Content Warning: sexual abuse. This entry might upset or trigger certain audiences, please read at your own risk.
This is the third and (almost) last volume in the Fertility Experiences series. Next week we will have a surprise epilogue to Lilia’s story.
We have all heard the tale of the looming figure stalking the female child at night. Hidden in the dark behind a corner, cowering in a poorly lit doorstep. The helpless child walks, unaware of the danger, into her building. The man attacks. We have heard the warnings, given by thoughtful parents and older relatives, that we should walk with our keys in between our fingers. That we should make three right turns at night if someone is walking behind us. To make fake phone calls, to speak loudly, to pretend that mum or hubby are waiting for us. We are told to cling to benevolent-looking men for protection. We are never told that those who are close to us can do the unthinkable, as well.
Like many other women, Lilia was betrayed by someone close to her. She was raped by her teacher. The technicalities don’t matter, they are a blur. Could’ve she? Should’ve she? ‘I could have done more’, she tells me as she reflects back into her past. She had a panic reaction at the time which made her feel numb, turning the ordeal into an out of body experience. After her rape, she cleaned up everything but could not remember how or why it had happened. Memories about it came back slowly as if her mind was trying to soften the blow and allow her to defend herself from the horror.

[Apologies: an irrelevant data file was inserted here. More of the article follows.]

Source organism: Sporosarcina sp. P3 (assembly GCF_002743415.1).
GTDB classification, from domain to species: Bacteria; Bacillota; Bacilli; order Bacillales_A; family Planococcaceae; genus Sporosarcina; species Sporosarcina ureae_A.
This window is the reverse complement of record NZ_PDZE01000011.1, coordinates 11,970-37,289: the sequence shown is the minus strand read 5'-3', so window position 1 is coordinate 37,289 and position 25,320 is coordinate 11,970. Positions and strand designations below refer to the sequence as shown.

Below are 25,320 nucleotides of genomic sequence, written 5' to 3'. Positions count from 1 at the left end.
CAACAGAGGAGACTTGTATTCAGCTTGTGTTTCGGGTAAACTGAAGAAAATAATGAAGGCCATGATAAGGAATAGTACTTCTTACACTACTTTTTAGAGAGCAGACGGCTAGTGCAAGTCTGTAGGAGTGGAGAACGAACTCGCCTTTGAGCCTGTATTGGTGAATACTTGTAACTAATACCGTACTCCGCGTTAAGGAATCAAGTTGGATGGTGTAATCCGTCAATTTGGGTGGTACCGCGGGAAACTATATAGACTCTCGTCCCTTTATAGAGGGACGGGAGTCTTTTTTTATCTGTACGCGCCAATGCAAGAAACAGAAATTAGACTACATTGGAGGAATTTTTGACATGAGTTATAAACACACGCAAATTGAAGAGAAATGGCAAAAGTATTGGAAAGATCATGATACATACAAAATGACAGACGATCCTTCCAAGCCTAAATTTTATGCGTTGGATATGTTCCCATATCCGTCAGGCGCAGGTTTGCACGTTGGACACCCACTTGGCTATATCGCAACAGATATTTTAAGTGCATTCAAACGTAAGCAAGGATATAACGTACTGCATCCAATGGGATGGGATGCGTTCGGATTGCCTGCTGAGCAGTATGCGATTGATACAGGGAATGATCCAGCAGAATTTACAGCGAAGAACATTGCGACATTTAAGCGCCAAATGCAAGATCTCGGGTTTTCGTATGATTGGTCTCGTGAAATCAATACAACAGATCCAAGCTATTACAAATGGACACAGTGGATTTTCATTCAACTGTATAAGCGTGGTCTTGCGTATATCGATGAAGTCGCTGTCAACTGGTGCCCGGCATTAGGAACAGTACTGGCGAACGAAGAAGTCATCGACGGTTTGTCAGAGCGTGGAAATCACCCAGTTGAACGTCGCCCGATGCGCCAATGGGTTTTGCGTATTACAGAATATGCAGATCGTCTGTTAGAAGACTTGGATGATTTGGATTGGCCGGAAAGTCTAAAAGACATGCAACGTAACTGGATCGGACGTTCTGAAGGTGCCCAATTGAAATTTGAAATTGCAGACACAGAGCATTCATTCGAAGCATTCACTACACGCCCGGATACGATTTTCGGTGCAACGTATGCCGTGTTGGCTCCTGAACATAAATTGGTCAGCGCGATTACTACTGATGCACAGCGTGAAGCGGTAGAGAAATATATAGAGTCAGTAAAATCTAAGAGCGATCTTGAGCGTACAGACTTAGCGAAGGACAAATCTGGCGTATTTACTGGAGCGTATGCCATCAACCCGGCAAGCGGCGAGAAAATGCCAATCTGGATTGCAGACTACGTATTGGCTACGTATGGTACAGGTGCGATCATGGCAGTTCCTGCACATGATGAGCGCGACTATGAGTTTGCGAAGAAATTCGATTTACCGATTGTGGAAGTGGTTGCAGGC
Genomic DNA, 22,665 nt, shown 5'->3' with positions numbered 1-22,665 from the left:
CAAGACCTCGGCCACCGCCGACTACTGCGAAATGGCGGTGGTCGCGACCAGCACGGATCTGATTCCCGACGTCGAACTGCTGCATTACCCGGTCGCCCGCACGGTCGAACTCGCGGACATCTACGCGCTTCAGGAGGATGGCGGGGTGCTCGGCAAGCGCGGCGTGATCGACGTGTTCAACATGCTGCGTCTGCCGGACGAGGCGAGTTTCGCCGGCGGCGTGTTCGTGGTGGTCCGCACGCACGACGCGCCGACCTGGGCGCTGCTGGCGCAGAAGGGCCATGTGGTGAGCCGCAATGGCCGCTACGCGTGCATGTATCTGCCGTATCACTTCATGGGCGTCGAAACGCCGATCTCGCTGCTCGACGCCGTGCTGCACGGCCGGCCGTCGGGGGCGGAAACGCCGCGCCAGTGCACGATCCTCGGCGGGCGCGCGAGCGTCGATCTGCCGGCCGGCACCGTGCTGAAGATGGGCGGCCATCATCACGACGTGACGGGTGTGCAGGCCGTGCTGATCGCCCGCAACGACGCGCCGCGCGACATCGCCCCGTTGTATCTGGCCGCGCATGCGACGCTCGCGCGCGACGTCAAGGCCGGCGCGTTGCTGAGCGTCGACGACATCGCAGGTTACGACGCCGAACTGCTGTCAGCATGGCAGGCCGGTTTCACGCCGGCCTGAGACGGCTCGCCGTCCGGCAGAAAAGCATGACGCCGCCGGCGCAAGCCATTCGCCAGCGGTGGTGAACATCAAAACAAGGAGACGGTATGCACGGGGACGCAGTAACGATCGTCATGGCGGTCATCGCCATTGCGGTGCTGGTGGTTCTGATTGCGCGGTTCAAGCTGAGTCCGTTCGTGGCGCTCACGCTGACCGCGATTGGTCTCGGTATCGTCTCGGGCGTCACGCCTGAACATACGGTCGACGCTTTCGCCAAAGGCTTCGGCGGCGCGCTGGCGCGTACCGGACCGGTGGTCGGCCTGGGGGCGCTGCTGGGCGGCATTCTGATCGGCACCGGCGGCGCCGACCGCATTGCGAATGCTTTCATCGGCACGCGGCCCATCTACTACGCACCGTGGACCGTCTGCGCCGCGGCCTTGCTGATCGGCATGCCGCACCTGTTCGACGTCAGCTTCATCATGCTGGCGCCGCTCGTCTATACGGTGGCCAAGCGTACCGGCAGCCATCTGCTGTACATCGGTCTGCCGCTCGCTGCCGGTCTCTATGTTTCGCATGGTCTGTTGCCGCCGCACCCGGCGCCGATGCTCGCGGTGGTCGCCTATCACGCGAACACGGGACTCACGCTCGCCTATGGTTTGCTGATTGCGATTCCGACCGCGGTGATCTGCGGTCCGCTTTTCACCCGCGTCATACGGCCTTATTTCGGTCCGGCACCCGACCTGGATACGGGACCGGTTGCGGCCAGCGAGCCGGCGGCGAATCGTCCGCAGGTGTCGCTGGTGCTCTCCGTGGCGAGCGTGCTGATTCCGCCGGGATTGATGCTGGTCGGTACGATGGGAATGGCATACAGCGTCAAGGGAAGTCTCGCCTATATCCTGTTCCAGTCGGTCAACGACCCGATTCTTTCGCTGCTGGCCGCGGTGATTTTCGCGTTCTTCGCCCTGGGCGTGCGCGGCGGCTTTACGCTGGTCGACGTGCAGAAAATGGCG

Lilia advocates that women are not taught that their bodies belong to them. She says that we not only need to teach girls that saying ‘NO’ it’s ok, but we need to teach them to mean it. Feeling the NO has to mean the same as establishing the right to say NO. Sometimes one might feel that sex is ‘owed’ and that our bodies are not truly ours. Just because you don’t say no, does not imply you are saying yes.
However, and as much as Lilia reinforces how important it is to feel you are allowed to say no, she stresses the relevance of the ‘YES’, of saying yes when you want to by your own choice and free from prejudices and boundaries.
When I asked her how she has stayed strong in moments of vulnerability, she says that digging through the layers of what she was taught to be, and then finding ways of how she should be by herself helped her break stereotypes. I told her that she is a brave warrior. Her response was that true bravery shows when we put down the weapons and dare to trust again, when we learn to be soft and openly vulnerable again.
“You have to be like yourself, you have no idea what you’ll discover”
Writer’s note: I had some doubts of putting this story under ‘Fertility Experiences’ since sexual abuse is a form of violence. Nonetheless, I feel this story suited the series of Lilia’s bodily experiences rather well, and would not be authentic to ignore it.